And you, and you, and you: you’ve got to give them hope.

Probably most of those adolescents who didn’t kill themselves weren’t planning on getting married, specifically. But the movement of our nation toward equality gave them hope, so that when the next moment of suicidal ideation came, they were able to push past it, and survive.

When Attorney General Loretta Lynch gave her powerful speech in support of trans people

… it gave us hope. I’ve talked about that speech before. I felt that sense of hope.

Conversely, in 2012, when the government of New Hampshire last considered the rights of trans people to equal access in public accommodation and it never got out of committee, and was unanimously voted “inexpedient to legislate”… I felt that sense of despair.

If our society stopped treating trans and gender nonconforming people like pariahs, we would kill ourselves no more often than other folks.

And some evidence for the truth of that proposition is in the reduction in adolescent suicide which followed nationwide marriage equality.

Last summer I attended a meeting at the Unitarian Church of Montpelier. One of the things they do to support their community’s LGBT youth is to regularly open their doors to them, I think every other week, and throw a social, where those kids can have pizza and do their thing in a safe environment. That program has saved lives. They know this, because the survivors tell them. A kid arrives, planning to commit suicide later, and mentions it, and people rally around, and protect them, and they make it through to another day, with more hope.

This issue is not merely a matter of principle, of fair treatment. This is a matter of survival. It is as lethal as a heart attack.

…lesbian, gay, and bisexual young adults who reported higher levels of family rejection during adolescence were 8.4 times more likely to report having attempted suicide, 5.9 times more likely to report high levels of depression, 3.4 times more likely to use illegal drugs, and 3.4 times more likely to report having engaged in unprotected sexual intercourse compared with peers from families that reported no or low levels of family rejection.

Let’s give kids hope, here in New Hampshire. All the kids, including your kids. Especially LGBT kids… some of whom might turn out to be yours, too, since we LGBT folks are born to every kind of parent.

Let’s pass HB478, the New Hampshire gender identity nondiscrimination bill. In 2012, it died in committee. Here in 2017, it made it out of committee and into the whole House.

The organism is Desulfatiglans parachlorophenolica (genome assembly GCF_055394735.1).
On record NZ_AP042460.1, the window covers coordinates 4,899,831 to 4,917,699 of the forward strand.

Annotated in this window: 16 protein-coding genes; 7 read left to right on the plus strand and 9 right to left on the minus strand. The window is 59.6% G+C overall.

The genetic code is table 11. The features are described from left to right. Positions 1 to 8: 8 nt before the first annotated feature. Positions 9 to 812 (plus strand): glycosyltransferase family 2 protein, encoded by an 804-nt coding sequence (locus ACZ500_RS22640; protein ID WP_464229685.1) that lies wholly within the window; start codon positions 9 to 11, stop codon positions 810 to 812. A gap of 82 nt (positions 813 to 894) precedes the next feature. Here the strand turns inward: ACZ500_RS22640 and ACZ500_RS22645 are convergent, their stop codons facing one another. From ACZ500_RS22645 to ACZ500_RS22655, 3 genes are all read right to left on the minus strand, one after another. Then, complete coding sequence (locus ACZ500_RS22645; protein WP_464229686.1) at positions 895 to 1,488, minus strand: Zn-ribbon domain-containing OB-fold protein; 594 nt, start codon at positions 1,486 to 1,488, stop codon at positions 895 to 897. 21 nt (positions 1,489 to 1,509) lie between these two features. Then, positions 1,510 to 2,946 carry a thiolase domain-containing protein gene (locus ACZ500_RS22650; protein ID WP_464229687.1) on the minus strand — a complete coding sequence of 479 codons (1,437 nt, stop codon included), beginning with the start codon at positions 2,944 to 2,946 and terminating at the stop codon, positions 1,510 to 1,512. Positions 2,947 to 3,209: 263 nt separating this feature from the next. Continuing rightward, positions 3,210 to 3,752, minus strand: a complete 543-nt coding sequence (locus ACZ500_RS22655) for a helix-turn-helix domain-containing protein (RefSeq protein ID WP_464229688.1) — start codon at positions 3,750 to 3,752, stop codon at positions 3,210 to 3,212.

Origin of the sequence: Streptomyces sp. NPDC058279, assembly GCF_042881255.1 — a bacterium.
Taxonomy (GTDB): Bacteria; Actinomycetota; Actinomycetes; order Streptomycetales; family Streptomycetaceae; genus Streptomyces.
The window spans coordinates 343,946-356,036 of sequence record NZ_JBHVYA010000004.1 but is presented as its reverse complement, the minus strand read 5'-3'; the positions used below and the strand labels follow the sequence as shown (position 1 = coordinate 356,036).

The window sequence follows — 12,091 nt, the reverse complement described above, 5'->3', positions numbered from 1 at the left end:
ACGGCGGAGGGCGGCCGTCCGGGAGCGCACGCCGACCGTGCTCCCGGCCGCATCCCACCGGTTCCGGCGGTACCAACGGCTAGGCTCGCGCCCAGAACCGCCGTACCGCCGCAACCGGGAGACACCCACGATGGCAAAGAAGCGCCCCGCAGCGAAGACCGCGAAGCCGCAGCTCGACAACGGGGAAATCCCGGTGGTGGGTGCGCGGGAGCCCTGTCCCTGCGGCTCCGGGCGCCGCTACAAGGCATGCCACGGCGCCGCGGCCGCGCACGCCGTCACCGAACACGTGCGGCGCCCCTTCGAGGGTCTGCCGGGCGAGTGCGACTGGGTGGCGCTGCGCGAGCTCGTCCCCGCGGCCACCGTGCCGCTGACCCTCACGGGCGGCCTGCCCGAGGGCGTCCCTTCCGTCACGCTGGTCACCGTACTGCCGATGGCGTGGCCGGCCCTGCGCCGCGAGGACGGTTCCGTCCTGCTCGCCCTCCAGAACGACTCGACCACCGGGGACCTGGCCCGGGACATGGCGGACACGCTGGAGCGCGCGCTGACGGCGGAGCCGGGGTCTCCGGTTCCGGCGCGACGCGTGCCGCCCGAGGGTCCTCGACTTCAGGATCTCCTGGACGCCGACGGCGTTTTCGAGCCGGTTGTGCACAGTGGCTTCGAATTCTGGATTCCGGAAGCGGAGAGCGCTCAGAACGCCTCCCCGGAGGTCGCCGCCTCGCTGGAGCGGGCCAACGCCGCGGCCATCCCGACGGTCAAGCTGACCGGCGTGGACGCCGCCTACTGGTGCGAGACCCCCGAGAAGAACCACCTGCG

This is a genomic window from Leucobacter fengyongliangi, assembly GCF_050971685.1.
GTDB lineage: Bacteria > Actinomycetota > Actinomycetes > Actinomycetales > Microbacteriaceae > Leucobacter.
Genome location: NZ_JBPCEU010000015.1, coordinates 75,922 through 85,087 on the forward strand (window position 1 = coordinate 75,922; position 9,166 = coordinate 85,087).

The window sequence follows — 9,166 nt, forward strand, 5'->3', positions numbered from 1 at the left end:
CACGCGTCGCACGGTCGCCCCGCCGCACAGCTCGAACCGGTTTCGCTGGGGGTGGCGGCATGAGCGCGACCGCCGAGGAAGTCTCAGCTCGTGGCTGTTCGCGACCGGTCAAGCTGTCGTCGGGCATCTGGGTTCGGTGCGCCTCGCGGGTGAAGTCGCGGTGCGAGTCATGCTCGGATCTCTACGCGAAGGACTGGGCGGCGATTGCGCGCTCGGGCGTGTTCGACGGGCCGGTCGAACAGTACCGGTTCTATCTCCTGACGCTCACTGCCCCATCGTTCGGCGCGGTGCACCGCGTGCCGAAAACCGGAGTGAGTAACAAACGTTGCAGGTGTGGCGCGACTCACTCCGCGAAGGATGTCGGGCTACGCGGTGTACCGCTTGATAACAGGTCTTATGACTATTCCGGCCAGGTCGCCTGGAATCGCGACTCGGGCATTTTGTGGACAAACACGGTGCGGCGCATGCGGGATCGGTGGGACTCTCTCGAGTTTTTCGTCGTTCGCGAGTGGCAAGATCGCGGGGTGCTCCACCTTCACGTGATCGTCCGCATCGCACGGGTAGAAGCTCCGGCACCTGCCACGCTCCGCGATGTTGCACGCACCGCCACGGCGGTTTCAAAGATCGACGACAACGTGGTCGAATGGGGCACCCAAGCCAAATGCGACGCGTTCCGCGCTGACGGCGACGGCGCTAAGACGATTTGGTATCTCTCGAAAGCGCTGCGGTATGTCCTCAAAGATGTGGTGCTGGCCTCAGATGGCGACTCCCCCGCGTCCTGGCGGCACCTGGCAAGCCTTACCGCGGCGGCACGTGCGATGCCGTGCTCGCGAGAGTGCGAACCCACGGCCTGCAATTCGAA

This week, I’m meeting with one of my reps. She’s in favor, but she has questions about details and wants to be able to understand trans people better, which will enable her to advocate better.

Here’s my offer: I will make time to meet with any rep who wants to meet with me. I’ve called all of mine. If you have one who would like to meet a trans person who is thoughtful, knowledgeable, and pleasant, please have them contact me at this e-mail, minus the chaff (to defeat robots):

Let’s pass this thing.

How to contact your NH legislators.


NH Nondiscrimination Law Scheduled for a Vote: CALL YOUR REPS NOW

This just in from Freedom New Hampshire:

HB478, #TransBillNH, is the NH nondiscrimination bill which would add gender identity to the list of people who deserve equal treatment under NH law, is COMING UP FOR A VOTE.

HB478 will make it legally clear that trans people have a right to equal treatment under the law. It will simplify the legal landscape for employers and employees, for landlords and tenants, for business owners and customers.

HB478 will receive a vote in the NH House of Representatives late Wednesday, 03-08, or early Thursday, 03-09.

It would be a lot less meaningful to call after that.

So call now.

How to contact your NH legislators.


Diversity is a Virtue

Around 2009 or so, Google rolled out Google Wave. It was an attempt by Google to do a kind of social media. It didn’t make it.

Google rolled it out the same way they rolled out Gmail: initially, only existing users could invite new people, and each existing user had a limited number of invites. That way the growth of the system was organically limited to a rate which Google could keep up with. When you signed up, Google Wave automatically sent some of your information to your most frequent correspondents in your Gmail account, as a way to promote networking and get the word out.

Problem: if you are in the process of extracting yourself from an abusive relationship, your abuser may be among your most frequent correspondents. …and now your abuser has more information about you.

There are plenty of groups of people who have good reason to keep information about themselves as inaccessible as they can (a feat which was more possible in 2009 than it is in 2017). Among these are:

Abuse survivors.
Closeted trans people or gay people who will lose jobs or families if they are outed.
Police officers, whose work sometimes follows them home in the form of vengeful criminals.